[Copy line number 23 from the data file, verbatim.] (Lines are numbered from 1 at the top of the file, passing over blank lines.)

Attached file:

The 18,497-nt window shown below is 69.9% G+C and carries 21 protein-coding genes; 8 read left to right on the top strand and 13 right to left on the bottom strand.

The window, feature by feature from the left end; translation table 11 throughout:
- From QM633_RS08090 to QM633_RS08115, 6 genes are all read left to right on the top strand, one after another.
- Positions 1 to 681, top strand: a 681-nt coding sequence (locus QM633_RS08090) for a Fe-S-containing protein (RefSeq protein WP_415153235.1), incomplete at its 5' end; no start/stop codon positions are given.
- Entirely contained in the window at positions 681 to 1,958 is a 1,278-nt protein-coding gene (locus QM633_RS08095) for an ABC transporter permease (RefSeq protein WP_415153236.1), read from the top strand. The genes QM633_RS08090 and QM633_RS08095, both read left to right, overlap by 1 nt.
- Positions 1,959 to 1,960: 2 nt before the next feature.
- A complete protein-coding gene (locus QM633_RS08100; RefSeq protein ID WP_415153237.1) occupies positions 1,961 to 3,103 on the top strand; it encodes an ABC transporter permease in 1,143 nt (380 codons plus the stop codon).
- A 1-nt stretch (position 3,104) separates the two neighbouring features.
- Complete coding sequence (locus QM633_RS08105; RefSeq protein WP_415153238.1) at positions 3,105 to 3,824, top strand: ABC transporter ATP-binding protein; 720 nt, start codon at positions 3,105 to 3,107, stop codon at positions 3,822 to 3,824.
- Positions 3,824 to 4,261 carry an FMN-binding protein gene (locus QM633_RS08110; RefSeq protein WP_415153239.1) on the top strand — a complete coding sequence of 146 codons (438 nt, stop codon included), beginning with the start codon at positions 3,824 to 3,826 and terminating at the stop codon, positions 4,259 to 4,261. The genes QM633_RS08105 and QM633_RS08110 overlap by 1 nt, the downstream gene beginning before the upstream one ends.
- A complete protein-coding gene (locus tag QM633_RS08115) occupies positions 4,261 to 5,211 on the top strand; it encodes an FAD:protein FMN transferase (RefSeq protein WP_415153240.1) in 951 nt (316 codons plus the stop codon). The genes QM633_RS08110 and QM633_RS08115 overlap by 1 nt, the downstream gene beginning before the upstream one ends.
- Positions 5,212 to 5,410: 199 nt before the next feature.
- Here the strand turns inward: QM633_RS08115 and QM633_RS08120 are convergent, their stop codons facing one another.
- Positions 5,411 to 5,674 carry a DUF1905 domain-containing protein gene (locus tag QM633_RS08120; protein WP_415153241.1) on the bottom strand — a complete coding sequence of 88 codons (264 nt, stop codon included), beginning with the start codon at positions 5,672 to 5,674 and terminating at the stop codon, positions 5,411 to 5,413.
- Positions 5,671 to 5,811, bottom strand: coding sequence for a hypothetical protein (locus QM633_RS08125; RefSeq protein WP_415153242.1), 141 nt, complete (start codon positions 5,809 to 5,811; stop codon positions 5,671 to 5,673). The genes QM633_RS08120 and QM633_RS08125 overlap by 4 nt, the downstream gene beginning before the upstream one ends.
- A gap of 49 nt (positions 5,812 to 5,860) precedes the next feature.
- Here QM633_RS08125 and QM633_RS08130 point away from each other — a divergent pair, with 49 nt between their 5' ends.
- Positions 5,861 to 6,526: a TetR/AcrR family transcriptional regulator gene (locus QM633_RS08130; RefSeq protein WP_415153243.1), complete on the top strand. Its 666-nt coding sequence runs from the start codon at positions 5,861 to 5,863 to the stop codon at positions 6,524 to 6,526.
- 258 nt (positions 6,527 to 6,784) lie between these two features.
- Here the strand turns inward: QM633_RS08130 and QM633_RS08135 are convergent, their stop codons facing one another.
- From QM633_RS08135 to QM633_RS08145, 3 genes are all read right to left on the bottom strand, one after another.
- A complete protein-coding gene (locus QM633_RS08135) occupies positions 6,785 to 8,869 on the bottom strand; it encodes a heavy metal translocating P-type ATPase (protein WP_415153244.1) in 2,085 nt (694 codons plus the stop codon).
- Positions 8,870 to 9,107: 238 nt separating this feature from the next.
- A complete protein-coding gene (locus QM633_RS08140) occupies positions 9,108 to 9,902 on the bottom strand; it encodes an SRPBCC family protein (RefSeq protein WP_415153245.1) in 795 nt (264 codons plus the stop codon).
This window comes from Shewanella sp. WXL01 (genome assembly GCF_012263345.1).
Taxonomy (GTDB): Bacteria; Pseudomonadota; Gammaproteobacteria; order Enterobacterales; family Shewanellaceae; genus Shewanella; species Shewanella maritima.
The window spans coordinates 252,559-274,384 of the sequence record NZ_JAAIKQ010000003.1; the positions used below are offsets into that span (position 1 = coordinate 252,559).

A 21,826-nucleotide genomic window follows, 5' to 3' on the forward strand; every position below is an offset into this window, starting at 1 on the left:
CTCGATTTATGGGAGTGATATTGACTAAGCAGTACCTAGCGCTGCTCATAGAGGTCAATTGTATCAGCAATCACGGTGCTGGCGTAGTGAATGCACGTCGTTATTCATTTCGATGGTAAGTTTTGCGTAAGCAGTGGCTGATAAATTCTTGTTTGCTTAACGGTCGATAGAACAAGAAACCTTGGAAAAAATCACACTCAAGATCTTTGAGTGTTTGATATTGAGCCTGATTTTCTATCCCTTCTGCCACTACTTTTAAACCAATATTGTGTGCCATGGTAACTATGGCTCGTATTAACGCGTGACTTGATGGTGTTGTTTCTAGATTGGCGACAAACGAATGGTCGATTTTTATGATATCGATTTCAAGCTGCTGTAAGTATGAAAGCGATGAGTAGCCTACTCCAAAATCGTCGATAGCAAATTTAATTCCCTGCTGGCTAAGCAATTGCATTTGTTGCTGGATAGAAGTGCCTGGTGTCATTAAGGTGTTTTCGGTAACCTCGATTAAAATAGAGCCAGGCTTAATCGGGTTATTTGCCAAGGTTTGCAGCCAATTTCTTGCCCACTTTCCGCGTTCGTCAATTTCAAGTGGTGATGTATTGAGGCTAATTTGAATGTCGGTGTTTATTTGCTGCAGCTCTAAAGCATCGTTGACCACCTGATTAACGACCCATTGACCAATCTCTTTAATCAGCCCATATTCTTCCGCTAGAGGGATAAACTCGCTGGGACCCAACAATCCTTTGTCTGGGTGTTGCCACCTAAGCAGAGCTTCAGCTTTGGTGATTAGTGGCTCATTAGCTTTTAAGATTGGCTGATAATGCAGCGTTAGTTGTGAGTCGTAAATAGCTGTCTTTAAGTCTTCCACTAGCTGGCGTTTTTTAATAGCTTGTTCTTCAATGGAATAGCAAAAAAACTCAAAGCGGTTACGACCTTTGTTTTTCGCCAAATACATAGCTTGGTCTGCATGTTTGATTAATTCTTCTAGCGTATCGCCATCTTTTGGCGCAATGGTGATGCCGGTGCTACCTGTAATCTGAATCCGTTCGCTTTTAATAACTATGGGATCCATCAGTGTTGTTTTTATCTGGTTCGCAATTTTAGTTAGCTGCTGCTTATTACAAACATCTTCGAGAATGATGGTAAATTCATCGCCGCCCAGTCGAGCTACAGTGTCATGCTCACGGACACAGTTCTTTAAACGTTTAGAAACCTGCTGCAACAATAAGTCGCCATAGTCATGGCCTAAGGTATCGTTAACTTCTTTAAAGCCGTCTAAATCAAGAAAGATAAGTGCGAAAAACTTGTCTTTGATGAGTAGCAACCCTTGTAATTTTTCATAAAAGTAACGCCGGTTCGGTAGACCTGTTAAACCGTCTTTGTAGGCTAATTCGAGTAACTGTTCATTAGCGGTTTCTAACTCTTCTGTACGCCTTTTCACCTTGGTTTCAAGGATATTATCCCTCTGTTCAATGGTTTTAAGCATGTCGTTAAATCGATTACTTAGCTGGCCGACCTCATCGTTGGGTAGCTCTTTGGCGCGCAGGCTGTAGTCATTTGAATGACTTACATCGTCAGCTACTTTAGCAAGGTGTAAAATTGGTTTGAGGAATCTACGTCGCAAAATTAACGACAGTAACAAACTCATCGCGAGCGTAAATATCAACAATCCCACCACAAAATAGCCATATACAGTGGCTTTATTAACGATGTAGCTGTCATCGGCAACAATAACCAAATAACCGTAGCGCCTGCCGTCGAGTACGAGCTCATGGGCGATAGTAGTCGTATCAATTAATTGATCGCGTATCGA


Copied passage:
- Positions 8,870 to 9,107: 238 nt separating this feature from the next.